Investing in real estate is no different. Analyze a few deals to build your confidence up with the numbers aspect. Then pick one of those deals (even if it’s not perfect) and contact the broker or seller to set up a walkthrough. Many of the introverts among us find the simple act of talking to a broker or seller intimidating. If that’s the case for you, remind yourself this is a practice run, and don’t worry about saying all the right things. Then go out and tour the property.
By taking these steps, will you not only build up your confidence but also learn a lot along the way. Now you’ve effectively done many of the first steps for closing a deal and will be better prepared to pull the trigger once you find a deal worth doing.
If you are at the point where you feel comfortable taking action but still feel like you can't find a deal that pencils out, then here's a tip... Find a new market.
Fear is likely the root cause of one’s inability to take action, assuming they have the resources to do so. I would argue this falls into two categories;
· Fear of specific risks
· Fear of failure more broadly
There are a million potential risks and outcomes, and we can scare ourselves out of taking action at any point in the deal process. “What if the broker doesn’t take me seriously? What if they don’t accept my offer? What if the bank won’t lend to me?”
While these might all be legitimate considerations, they are not legitimate excuses not to try.
In the Army, we have a pretty efficient way of dealing with risk. We fill out a risk matrix, which lists all the significant steps involved in the action and assigns it a level of risk (low, moderate, high). Anything assessed as LOW risk is not worth worrying about. With those actions that are deemed MODERATE or HIGH risk, we determine what can be done to mitigate that risk down. At the end of the exercise, if something is still MODERATE, then you should proceed with caution; if it’s HIGH, you may want to rethink that one.
A quick example might be, Joe has $100k to invest and wants to do his first multifamily deal. He found a property where the numbers seem to work, but it would take a significant amount of rehab. He’s calculated his all-in cost between down payment and rehab to be $85k.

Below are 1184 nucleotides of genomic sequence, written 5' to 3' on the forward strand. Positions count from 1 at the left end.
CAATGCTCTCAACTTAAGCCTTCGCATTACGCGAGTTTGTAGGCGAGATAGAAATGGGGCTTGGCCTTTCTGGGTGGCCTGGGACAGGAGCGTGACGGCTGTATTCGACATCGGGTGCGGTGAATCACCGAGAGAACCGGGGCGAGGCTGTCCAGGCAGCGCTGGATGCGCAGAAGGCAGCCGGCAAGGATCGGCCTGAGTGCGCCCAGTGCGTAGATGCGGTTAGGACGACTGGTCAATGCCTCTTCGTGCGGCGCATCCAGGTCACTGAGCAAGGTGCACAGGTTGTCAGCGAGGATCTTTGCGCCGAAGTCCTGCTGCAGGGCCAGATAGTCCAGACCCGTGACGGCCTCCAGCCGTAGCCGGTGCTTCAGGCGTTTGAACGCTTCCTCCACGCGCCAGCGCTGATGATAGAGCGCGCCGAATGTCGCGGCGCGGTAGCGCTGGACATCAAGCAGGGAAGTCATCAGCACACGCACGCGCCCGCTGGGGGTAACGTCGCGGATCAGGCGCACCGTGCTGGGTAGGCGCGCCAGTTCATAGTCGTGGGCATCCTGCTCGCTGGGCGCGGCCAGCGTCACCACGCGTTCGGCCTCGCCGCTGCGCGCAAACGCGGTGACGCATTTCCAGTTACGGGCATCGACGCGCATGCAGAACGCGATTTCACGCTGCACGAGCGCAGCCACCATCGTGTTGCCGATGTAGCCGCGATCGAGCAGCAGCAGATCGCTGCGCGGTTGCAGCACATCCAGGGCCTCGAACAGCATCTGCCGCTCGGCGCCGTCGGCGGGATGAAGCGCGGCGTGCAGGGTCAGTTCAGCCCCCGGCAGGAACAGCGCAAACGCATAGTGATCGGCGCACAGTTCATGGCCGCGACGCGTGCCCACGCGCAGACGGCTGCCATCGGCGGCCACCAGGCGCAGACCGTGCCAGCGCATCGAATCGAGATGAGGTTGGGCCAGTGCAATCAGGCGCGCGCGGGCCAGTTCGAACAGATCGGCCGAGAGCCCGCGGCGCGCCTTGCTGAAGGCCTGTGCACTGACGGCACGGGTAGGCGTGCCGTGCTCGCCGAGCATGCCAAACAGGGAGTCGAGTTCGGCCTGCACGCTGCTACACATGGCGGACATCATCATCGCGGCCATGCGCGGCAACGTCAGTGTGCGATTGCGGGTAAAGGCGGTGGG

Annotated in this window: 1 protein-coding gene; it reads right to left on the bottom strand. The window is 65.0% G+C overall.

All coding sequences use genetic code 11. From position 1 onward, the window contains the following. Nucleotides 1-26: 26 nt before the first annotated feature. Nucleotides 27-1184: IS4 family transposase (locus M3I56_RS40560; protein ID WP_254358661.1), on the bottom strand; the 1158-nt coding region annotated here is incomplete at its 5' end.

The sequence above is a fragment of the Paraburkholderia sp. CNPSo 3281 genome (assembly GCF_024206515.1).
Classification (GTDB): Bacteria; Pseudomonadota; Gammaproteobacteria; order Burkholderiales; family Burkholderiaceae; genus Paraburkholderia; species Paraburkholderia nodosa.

Joe is an avid reader of my blog and takes my advice to do a risk matrix and assesses his risk for using all of his own money on this deal as HIGH. After all, he is inexperienced, and his rehab estimates may be off, and he doesn’t have a lot of wiggle room in his budget.
Joe thinks he can mitigate this risk by seeing if his friend Bob would like to joint venture on the project. Not only will this reduce the capital he needs to bring to the table, but Bob was done several flips and has much better insight into the costs and timelines associated with the rehab work. Joe now reassesses the risk level as LOW and is confident moving forward.
The beauty of this approach is that it takes emotions out of the equation. The fears are reduced to facts and actions.
While there are many reasons why someone may become bogged down in analysis to the point where they are unable to take action, I think it’s pretty clear that results from a lack of upfront planning simple fear.
In these instances, we need to outsmart our natural tendencies. That might be by slimming down the options available in the case of indecisiveness or, in the case of risk, rationally assessing and then mitigating the risks involved. By taking these steps, we remove excuses from our path, and the only option is action.
There’s plenty more to come in future posts, so make sure you click here to subscribe. I’ll let you know when new posts are out and provide valuable “pro-tips” associated with that week’s topic.